Omaha billionaires Warren Buffett and Walter Scott Jr. have written big checks in support of expanding Medicaid to cover more low-income Nebraskans.
Each of the Omaha businessmen donated $200,000 to urge a yes vote for Initiative 427, according to the latest finance report on the measure that appears on the Nov. 6 state ballot.
The support of Berkshire Hathaway CEO Buffett is not surprising. Buffett has long spoken of the need for a wealthy country like the United States to provide an adequate safety net for those left behind by capitalism. Initiative 427 would expand Medicaid to cover an additional 90,000 Nebraskans, most of them among the working poor.
Buffett has also expressed concern about the high cost, complexity and bureaucracy of the U.S. health care system. He has joined forces with CEOs Jeff Bezos of Amazon and Jamie Dimon of JPMorgan Chase to fund a venture seeking reforms.
Scott’s support for Initiative 427 is notable in that he and the Omaha construction company he formerly headed, Kiewit Corp., once provided significant funding for a ballot issue seeking to limit government spending in Nebraska. Cost to state taxpayers has been one of the primary arguments against Initiative 427, estimated at between $39 million and $57 million annually by 2022.
But Scott has also been bullish on causes he believes would advance the economies of Omaha and the state. Supporters of Initiative 427 have touted the economic benefits coming from annually injecting more than $500 million in additional federal Medicaid dollars into Nebraska’s health care system and economy.
Neither Buffett nor Scott, who are also good friends, could be reached for comment Wednesday.
“We are excited and proud to have the support of Warren Buffett, Walter Scott and countless other donors, large and small, across the state,” said Adam Morfeld, a state senator from Lincoln who is working as a paid consultant to the Insure the Good Life ballot committee.
The checks from Buffett and Scott were among some $1.2 million in new contributions revealed this week by Insure the Good Life, bringing to $2.9 million the total amount raised. The group had spent $2.6 million as of last week, including recent expenditures for television advertising, direct mail and phone banks urging supporters to go to the polls.
The Fairness Project, a labor-backed national organization that supports efforts to take issues of economic fairness directly to voters, recently donated another $500,000, bringing its total contribution to some $1.7 million.
The Fairness Project is required to disclose its contributions, but it is not required to disclose its donors. Its leaders say its core support comes from SEIU-UHW, a California union of health care workers, as well as other donations.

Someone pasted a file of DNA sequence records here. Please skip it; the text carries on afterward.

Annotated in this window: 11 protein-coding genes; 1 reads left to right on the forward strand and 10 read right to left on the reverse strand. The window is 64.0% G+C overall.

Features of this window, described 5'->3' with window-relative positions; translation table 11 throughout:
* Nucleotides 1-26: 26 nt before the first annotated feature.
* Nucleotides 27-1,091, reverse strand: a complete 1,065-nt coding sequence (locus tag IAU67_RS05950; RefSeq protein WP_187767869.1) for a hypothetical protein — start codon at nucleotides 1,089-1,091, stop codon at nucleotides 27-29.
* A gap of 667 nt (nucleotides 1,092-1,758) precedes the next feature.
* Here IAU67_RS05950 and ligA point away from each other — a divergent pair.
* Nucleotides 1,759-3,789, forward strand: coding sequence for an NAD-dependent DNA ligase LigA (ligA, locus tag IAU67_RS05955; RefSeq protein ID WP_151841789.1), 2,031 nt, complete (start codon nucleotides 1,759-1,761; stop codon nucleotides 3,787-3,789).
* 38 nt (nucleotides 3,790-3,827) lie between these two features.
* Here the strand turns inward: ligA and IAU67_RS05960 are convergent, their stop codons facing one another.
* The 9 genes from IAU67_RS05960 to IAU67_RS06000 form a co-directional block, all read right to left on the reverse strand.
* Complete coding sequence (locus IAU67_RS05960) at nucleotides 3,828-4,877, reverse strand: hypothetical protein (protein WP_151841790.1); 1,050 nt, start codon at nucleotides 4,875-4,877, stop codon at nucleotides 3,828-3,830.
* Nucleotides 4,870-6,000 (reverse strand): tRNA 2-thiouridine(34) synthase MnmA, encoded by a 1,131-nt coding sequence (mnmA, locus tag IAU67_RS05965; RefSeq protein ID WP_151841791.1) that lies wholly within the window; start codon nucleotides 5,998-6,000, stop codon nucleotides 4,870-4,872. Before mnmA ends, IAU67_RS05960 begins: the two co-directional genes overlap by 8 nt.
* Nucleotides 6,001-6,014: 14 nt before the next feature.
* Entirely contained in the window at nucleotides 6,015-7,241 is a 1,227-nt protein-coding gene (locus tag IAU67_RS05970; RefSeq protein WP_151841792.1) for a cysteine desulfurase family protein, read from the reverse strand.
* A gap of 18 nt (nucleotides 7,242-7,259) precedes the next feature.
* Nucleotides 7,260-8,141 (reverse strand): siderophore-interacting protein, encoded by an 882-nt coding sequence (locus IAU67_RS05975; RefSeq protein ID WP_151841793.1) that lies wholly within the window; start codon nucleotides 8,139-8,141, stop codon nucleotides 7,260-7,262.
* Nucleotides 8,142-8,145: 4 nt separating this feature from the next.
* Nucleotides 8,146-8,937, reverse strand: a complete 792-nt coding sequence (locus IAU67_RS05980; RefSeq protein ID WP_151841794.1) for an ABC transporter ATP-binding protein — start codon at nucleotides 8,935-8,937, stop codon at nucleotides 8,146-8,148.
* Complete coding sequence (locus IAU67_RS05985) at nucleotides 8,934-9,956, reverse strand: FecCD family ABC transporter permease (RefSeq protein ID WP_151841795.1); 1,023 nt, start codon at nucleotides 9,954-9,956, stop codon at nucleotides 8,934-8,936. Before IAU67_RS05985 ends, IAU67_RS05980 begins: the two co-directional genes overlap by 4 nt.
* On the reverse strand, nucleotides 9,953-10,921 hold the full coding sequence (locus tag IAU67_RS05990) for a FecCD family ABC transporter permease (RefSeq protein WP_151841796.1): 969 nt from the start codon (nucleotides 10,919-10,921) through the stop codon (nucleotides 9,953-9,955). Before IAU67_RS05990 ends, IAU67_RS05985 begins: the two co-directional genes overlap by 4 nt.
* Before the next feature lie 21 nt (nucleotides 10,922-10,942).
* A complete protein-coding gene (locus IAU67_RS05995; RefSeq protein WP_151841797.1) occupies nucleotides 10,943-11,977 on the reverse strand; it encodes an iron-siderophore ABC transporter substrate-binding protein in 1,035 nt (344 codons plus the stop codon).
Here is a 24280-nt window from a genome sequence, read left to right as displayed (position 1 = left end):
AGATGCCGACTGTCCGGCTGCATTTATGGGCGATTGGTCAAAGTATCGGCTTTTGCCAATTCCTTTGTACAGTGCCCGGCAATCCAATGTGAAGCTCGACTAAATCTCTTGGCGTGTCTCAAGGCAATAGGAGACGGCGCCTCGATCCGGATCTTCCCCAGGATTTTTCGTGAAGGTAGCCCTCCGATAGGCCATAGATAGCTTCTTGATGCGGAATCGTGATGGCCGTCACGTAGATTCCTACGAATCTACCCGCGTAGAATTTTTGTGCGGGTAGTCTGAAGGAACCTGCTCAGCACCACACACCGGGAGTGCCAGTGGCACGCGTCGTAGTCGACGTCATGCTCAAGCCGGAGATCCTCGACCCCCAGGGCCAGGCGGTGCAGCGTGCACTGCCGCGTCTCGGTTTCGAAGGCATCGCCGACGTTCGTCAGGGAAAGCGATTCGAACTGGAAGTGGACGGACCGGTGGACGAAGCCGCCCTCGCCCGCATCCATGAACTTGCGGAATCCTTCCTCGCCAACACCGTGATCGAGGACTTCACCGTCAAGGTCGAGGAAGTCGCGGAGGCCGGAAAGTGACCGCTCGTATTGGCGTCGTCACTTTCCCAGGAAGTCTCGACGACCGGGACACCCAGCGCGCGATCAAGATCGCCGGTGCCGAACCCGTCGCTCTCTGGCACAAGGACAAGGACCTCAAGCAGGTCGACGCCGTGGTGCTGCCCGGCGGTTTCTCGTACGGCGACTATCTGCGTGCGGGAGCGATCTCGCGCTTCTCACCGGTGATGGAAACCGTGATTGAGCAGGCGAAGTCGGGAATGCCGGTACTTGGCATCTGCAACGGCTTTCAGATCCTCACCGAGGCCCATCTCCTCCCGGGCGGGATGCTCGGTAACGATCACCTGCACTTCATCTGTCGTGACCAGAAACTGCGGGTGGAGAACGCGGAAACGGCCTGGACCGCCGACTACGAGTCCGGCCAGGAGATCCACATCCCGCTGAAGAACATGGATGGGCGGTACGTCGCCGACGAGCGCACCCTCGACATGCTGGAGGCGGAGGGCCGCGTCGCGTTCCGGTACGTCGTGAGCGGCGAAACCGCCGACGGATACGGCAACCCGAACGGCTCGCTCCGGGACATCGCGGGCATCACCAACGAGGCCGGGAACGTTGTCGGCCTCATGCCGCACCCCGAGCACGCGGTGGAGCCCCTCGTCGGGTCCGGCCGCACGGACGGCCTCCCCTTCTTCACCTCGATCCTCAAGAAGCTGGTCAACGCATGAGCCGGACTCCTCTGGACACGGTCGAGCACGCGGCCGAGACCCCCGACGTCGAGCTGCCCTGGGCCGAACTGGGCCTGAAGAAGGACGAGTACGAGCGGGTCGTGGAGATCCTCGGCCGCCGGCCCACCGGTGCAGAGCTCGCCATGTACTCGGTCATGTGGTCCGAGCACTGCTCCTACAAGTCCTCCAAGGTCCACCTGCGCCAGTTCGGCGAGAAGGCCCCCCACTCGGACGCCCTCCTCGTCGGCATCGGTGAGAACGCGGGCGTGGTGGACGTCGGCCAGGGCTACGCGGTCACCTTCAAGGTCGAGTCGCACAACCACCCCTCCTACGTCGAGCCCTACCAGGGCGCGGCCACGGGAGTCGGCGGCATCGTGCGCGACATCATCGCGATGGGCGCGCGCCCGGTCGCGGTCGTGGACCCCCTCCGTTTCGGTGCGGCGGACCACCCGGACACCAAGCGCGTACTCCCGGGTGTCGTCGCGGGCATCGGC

Jonathan Schleifer, executive director of the Fairness Project, said he was not surprised by the Omaha billionaires’ support for Initiative 427. “Medicaid expansion is a kind of common-sense solution that can bring people across the political spectrum together,” he said.
The Fairness Project is also backing Medicaid ballot measures in Idaho, Utah and Montana, so far spending more than $5 million in the four states. To date, 33 states and the District of Columbia have expanded Medicaid, leaving Nebraska among one-third of states that have not done so.
Other major recent donations in support of Initiative 427 included $100,000 from Dianne Lozier, general counsel of the family-owned Lozier Corp. and a longtime supporter of the Omaha Public Schools, $100,000 from the National Education Association teachers union, about $30,000 from the Nebraska State Education Association and $6,000 from Nebraska Appleseed. Appleseed has now donated nearly $150,000 to the campaign, the NSEA nearly $140,000.
There is no formal ballot committee opposing Initiative 427, but two groups are running independent advertisements in the state.
The Alliance for Taxpayers has spent at least $50,000 in Nebraska on TV ads that criticize Medicaid expansion, saying it would raise taxes, not require recipients to work and result in less funding for roads, schools and property tax relief. The nonprofit formed last month is taking advantage of a loophole in state election law and is not reporting the total amount it is spending or its donors.
The Nebraska affiliate of Americans for Prosperity, the limited government organization founded by Republican donors Charles and David Koch, is running radio ads urging a no vote. It had spent about $15,000 as of the end of September.